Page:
COLOR SPACE: Why and When to use Adobe RGB or sRGB (VIDEO)

One of the first things we do when configuring a new camera is deciding whether to set the Color Space to Adobe RGB or sRGB. And this isn’t a set-it-and-forget-it choice because the mode you select depends upon how you plan to use the photos you capture.

Instructor Vlad Manea is a Romanian pro based in Germany who specializes in shooting and editing tutorials with beginning photographers in mind. In this four-minute episode he demystifies the concept of color space so you can make the best choice every photo you shoot..

Most cameras offer a choice of two Color Space settings—Adobe RGB and sRGB. As Manea says, “In this video I explain it all for editing, printing, the Internet, and sharing so you get the very best and consistent results.”

Manea explains the concept like this: “Color Space is essentially the range of colors that are available on your camera. As you may already know, the term “RGB” stands for red, green, and blue. These are the three colors that are represented in every color image that you capture. The common default setting is sRGB—a more limited color space than its big brother Adobe RGB.

So why wouldn’t you just set the camera for Adobe RGB and move on to other matters? Pardon his language but Manea says that approach is “totally crap.” His reason is this: “The Adobe RGB color space is primarily intended for people who do a lot of prints or for applications like magazines where the end result is printed commercially.”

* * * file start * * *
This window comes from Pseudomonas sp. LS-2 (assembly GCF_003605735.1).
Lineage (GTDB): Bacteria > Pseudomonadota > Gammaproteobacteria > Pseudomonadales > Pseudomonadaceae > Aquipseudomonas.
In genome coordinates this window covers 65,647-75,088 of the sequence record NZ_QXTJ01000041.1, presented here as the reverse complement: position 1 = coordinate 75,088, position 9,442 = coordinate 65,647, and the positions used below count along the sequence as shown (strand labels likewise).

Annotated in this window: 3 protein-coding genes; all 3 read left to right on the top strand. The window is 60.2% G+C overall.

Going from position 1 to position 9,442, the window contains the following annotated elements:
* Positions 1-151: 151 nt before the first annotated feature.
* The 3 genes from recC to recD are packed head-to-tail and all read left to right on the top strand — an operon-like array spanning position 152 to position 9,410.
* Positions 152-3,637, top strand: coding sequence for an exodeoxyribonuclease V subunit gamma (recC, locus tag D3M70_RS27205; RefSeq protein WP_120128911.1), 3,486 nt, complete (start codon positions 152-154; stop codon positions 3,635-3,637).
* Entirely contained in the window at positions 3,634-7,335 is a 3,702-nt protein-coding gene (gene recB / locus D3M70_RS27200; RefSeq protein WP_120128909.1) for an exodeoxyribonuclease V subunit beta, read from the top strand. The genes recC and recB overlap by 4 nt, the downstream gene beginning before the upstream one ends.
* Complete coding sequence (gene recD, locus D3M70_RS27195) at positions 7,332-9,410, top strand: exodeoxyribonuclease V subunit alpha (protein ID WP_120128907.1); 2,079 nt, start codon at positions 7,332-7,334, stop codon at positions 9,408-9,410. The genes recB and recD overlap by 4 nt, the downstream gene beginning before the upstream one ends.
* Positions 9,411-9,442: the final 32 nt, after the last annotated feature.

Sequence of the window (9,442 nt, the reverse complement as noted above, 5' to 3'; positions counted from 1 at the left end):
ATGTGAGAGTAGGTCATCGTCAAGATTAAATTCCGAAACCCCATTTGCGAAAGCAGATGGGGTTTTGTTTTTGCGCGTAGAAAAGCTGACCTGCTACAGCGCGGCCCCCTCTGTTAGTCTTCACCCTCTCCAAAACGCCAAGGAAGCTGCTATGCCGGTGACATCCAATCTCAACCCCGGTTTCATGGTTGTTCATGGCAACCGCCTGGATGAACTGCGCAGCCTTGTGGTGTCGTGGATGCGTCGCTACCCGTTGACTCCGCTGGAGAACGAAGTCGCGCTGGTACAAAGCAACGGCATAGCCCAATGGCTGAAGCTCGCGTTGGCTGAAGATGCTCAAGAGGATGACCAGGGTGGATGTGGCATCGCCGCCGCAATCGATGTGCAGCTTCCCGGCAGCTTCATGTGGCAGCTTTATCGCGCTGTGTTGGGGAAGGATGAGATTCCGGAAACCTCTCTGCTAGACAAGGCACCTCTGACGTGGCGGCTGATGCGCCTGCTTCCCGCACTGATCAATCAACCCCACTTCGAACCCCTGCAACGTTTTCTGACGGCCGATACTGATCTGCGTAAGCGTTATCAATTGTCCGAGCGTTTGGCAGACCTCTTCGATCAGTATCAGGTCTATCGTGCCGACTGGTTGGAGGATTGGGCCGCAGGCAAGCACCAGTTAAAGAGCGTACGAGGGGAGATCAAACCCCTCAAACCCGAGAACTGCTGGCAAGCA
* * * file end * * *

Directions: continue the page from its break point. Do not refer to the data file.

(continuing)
Manea reinforces this view by explaining that Adobe RGB is more akin to the CMYK spectrum (cyan, magenta, yellow and black) than the smaller sRGB color space. He also discusses the importance of using the same color space across your various image-editing apps and the camera. This also holds true when exporting your files.

According to Manea this is the problem: If you mix different color space settings you won’t have any color consistency with the images you share, print, exhibit, or share online.

Manea’s advice is simple and based upon the end use of an image: “if it’s online, shoot sRGB, if it’s for print, shoot Adobe RGB.” He also notes that even if you shoot in Adobe RGB, the color space is often automatically changed to sRGB when posting these images online.

There are a few more tips worthy of consideration, and Manea also illustrates where to find the Color Space options within a cameras menu. The bottom line: Be smart and be consistent when making an appropriate choice for the specific task at hand.

There are many more lessons for budding photographers on Manea’s informative YouTube channel, so be sure to take a look when you have time. And on a related note, don’t miss the tutorial we posted earlier from an accomplished outdoor shooter, explaining a simple Lightroom technique for enhancing landscape photographs with dull colors.